Universal Credit: What is it, how was it supposed to improve the benefits system and why is it so controversial? ‘No practical alternative’ to the system despite myriad problems, says report
Universal Credit (UC) was introduced in 2013 in an attempt to simplify the welfare system by ‘rolling’ six means-tested benefits and tax credits into a single monthly payment – but has been increasingly criticised in recent years.
It was back in the spotlight this week after the High Court ruled that the government department overseeing the implementation of UC, the Department for Work and Pensions, had unlawfully discriminated against two severely disabled men who had their benefits significantly reduced under the system.
When UC was first announced in 2010, then-work and pensions secretary Iain Duncan Smith claimed combining child tax credit, housing benefit, income support, jobseeker’s allowance, employment and support allowance and working tax credit would replace a “complex, outdated and wildly expensive system.”
But critics say changes which were meant to deal with unnecessary bureaucracy and expense have so far only made matters worse. UC currently costs £699 per claim, which is four times the amount the government intends to spend when the systems are fully developed.
The government says that UC will bring the economy a return of £34bn over 10 years.
This week, a National Audit Office report concluded that UC has been too slow in its introduction, causes unnecessary hardship and is not providing value for money. Yet because of the determination with which the Department for Work and Pensions has driven the programme forward despite its issues, the report said there is “no practical alternative to continuing with Universal Credit.”
The criticism follows warnings from several non-governmental organisations. Last year, the UK’s biggest food bank network, the Trussell Trust, reported that demand for food parcels in areas where UC has been rolled out increased by an average of 30 per cent from April to November, compared with 12 per cent in areas still using the old system. Hardship was triggered by the six-week wait time for claimants moving to UC.
A report from the left-wing think-tank, the Smith Institute, said this wait contributed to growing rent arrears between 2016 and 2017 in the London boroughs of Southwark and Croydon. The findings showed the 94 per cent increase in referrals to a food bank was “mainly due to welfare reform and universal credit.”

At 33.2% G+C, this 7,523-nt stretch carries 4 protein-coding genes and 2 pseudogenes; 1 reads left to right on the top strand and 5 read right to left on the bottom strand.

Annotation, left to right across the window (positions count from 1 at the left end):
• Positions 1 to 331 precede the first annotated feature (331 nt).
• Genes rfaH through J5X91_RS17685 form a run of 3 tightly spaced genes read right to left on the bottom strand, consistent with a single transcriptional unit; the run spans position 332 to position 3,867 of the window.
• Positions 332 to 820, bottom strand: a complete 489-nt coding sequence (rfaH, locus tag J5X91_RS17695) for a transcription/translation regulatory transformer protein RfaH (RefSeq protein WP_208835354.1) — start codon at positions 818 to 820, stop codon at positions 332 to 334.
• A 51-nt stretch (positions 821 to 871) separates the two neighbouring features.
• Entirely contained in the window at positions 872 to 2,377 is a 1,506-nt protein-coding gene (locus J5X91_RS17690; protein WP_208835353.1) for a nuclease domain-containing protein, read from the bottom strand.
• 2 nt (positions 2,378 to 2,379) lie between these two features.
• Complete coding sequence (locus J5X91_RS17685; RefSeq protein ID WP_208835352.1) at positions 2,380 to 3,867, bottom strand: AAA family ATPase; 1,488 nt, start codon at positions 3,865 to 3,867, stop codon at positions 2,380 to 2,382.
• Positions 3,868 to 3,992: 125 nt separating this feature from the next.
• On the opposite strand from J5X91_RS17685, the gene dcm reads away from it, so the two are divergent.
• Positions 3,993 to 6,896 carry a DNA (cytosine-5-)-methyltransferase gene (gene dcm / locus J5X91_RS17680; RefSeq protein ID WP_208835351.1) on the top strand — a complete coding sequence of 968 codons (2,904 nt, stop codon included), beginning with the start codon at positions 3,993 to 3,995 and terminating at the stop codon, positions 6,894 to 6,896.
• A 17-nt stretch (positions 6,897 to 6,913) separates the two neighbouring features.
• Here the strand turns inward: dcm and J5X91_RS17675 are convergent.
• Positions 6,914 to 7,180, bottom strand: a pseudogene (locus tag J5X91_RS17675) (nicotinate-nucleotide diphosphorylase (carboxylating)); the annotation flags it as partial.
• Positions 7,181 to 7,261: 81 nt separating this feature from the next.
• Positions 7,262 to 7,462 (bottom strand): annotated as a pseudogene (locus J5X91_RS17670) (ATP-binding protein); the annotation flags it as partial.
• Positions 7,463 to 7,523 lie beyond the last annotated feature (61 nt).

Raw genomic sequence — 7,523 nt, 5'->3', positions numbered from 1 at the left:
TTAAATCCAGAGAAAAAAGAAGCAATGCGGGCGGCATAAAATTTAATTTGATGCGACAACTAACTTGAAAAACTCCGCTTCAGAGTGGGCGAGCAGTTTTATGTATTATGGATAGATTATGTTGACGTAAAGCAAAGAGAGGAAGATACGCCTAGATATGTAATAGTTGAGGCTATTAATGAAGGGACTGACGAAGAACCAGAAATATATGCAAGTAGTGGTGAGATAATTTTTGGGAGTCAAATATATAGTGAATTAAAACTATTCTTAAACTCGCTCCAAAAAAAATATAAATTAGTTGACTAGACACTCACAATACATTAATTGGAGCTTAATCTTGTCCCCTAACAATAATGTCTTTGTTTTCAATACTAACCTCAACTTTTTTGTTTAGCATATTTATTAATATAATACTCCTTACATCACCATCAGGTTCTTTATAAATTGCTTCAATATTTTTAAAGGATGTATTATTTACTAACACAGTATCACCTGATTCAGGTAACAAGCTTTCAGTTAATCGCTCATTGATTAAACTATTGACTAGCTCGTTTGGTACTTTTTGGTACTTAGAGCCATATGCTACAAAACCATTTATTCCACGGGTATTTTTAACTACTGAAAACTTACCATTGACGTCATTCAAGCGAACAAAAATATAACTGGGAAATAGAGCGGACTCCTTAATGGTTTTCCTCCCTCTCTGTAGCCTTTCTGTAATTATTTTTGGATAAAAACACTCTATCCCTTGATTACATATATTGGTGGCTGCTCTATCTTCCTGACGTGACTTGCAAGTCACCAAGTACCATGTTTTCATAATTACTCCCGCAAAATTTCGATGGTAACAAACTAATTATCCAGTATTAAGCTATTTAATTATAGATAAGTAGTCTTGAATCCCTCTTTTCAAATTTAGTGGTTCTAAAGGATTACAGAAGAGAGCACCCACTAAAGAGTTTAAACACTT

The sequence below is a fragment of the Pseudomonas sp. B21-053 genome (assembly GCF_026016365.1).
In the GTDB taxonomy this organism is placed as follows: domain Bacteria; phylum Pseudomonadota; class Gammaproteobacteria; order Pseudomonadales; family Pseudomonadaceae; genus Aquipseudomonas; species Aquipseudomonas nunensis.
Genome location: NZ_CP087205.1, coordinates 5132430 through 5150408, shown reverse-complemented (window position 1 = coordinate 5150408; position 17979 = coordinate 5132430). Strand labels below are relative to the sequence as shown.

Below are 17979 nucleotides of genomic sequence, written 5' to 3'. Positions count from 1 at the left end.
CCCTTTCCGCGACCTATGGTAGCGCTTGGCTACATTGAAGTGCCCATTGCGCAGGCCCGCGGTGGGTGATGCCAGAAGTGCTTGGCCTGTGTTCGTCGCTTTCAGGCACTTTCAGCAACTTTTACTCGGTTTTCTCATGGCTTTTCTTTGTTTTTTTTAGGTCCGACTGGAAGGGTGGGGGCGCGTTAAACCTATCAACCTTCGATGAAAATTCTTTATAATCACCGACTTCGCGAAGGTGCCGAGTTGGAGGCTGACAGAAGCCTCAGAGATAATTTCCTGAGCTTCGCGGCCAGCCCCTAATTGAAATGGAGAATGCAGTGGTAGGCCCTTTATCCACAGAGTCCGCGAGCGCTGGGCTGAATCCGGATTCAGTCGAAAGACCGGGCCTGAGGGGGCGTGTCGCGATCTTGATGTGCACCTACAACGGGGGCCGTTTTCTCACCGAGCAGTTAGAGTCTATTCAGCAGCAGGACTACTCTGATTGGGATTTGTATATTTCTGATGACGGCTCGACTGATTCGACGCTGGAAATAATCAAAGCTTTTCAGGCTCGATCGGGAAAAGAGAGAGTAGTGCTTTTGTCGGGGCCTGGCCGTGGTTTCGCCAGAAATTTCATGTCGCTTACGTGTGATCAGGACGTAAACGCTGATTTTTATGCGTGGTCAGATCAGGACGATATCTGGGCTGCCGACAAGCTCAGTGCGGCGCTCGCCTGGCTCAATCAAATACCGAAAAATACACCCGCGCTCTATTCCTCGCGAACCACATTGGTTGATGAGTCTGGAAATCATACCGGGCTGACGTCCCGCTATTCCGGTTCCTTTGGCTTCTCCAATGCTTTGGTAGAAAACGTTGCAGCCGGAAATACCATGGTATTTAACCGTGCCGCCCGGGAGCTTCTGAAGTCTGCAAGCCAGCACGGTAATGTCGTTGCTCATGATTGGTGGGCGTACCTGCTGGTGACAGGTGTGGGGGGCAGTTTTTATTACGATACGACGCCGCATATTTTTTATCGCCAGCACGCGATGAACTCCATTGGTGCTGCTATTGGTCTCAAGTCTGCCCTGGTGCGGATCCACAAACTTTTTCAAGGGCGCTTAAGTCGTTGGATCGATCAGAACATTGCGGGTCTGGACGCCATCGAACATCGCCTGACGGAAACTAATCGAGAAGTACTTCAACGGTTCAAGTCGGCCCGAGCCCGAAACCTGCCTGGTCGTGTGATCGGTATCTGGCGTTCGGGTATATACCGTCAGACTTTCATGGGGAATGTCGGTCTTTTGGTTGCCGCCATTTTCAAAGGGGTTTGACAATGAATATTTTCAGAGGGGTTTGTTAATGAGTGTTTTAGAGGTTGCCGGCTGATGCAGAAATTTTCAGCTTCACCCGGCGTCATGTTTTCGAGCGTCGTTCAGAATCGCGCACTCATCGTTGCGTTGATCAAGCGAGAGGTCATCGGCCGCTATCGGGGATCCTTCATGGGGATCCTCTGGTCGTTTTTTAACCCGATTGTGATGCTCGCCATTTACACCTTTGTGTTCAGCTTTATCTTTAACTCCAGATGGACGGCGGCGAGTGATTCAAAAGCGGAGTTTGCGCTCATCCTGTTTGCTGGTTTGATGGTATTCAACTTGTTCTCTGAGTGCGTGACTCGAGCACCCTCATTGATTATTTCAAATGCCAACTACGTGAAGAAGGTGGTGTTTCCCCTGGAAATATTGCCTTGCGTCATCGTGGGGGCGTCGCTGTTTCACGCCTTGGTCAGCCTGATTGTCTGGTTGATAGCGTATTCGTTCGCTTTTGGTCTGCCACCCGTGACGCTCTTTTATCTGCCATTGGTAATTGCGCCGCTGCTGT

This means councils have to divert money to help those affected by UC. In December, shadow employment minister Margaret Greenwood claimed FOI requests showed assets were used for additional rent support, increased staff and work with local food banks and Citizen’s Advice Bureaux.
The switch to UC could affect claimants’ ability to even find a home, too. The National Landlords Association has warned delays in rent payment mean that private landlords are refusing to take UC tenants.
There have been amendments to the system from the government, but these are limited. In October 2017, UC helpline fees were waived after Labour challenged Prime Minister Theresa May over its 55p-per-minute charge.
Then, in his November 2017 budget, chancellor Philip Hammond announced that £1.5bn would be spent on reducing waiting periods from six to five weeks and promised the elimination of the seven-day waiting period in which applicants are prevented from lodging a claim after being made redundant. Mr Hammond also insisted that any household needing an advance would be able access a full month’s payment within five days of applying.
This helped some of those facing immediate financial struggles – but advance payments have to be repaid out of later instalments and those who aren’t used to digital technology can find it difficult to apply for.
Though roll-out was slowed down to implement those changes, in May it emerged that one in five have their applications for benefits declined because the system’s complexity leaves them falling foul of the application process. Just two months before, an internal government report revealed there was no evidence that more people would be helped into work or that an online service could be successfully implemented on a national level.
Harsher sanctions, which reduce or stop benefits for those who don’t do enough to look for work, turn up late to appointments or don’t take part in employment or training schemes, are difficult for those with busy schedules. Low-paid workers are expected to look for more hours or take on extra jobs as a condition of wage top-ups. On top of that, they must report to regular jobcentre appointments to verify their efforts
Despite its setbacks, the government is still committed to UC. The work and pensions secretary, Esther McVey, says: “Universal Credit lies at the heart of our priority to help people improve their lives, with more people moving into employment and staying in work longer than compared to the previous system.”
Last week, Ms McVey introduced a scheme called “transitional protection” to ensure that claimants who move to UC won’t have their benefits reduced if their circumstances are unchanged and those who receive less are eligible for a cash top-up. The timing of the new policy was too late to prevent Ms McVey’s department from an embarrassing defeat in the High Court this week, though.
Treasury scepticism and disorganisation surrounding the roll-out mean the programme is already at least five years behind schedule. However, the government maintains that it expects UC to cover some 7 million citizens by 2022.
While some preliminary issues with UC have been improved, there is still much to be addressed about the increased hardships facing its claimants and its haphazard implementation.
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